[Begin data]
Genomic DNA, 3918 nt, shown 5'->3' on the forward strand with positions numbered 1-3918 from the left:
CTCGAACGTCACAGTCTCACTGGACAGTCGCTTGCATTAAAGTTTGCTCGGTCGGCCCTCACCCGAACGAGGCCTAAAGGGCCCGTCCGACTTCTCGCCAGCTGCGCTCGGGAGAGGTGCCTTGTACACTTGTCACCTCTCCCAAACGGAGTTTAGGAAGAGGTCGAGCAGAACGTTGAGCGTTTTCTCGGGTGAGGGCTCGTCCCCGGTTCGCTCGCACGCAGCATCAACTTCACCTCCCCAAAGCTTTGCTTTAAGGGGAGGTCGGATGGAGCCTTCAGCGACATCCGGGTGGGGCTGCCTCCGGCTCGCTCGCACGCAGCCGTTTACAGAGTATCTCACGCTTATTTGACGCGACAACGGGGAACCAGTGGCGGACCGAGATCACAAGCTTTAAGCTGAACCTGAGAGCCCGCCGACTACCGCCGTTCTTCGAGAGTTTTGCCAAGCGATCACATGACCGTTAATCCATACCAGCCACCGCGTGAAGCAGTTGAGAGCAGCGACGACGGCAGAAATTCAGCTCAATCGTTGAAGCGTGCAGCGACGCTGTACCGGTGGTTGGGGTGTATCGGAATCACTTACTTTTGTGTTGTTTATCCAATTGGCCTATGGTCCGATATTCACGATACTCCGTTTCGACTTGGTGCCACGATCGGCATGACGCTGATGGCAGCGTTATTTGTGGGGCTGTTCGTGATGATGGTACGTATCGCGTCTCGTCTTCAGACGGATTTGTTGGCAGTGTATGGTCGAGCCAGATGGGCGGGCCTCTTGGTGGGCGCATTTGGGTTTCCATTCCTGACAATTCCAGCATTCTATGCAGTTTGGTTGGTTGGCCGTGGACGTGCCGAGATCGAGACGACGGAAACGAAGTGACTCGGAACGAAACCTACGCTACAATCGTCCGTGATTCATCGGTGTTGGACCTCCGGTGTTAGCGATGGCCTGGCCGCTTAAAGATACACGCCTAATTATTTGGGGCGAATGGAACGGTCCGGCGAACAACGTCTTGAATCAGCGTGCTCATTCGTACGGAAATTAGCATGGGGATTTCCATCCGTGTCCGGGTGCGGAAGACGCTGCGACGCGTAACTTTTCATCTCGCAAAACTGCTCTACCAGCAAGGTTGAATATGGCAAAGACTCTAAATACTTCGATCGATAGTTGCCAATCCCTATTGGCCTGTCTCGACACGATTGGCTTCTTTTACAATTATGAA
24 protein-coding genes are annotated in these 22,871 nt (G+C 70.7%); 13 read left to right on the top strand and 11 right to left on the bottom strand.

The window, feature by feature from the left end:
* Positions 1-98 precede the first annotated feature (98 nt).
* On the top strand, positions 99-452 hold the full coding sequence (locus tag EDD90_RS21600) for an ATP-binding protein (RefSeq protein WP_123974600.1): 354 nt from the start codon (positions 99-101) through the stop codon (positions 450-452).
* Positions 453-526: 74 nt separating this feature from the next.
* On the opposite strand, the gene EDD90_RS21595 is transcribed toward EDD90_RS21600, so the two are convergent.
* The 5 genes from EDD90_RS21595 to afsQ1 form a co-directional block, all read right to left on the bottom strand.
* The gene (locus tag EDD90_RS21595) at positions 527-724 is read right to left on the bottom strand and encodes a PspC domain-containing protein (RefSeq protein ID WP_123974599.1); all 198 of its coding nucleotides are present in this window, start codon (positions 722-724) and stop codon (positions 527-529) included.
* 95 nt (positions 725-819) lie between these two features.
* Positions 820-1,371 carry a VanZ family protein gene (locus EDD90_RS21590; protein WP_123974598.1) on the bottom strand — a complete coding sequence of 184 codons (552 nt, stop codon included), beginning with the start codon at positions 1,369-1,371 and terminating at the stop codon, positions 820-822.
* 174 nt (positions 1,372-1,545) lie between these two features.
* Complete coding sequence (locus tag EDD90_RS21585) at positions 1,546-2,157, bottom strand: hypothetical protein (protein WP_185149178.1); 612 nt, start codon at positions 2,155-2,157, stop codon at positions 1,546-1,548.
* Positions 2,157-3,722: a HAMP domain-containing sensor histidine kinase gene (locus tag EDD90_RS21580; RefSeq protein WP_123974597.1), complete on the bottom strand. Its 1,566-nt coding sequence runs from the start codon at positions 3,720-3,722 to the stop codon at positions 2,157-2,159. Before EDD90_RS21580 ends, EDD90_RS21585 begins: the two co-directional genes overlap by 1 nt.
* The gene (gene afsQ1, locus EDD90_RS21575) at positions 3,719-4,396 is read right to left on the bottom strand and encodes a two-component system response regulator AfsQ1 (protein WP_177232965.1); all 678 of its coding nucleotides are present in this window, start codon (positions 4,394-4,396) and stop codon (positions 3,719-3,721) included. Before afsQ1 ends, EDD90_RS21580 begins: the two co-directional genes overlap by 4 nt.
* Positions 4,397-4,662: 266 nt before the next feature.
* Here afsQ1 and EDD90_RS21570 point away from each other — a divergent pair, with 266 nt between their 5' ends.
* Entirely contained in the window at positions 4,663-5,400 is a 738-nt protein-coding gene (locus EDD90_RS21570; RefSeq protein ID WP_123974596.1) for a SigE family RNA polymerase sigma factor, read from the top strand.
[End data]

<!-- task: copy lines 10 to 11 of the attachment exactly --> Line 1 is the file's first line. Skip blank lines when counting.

* The gene (locus tag EDD90_RS21595) at positions 527-724 is read right to left on the bottom strand and encodes a PspC domain-containing protein (RefSeq protein ID WP_123974599.1); all 198 of its coding nucleotides are present in this window, start codon (positions 722-724) and stop codon (positions 527-529) included.
* 95 nt (positions 725-819) lie between these two features.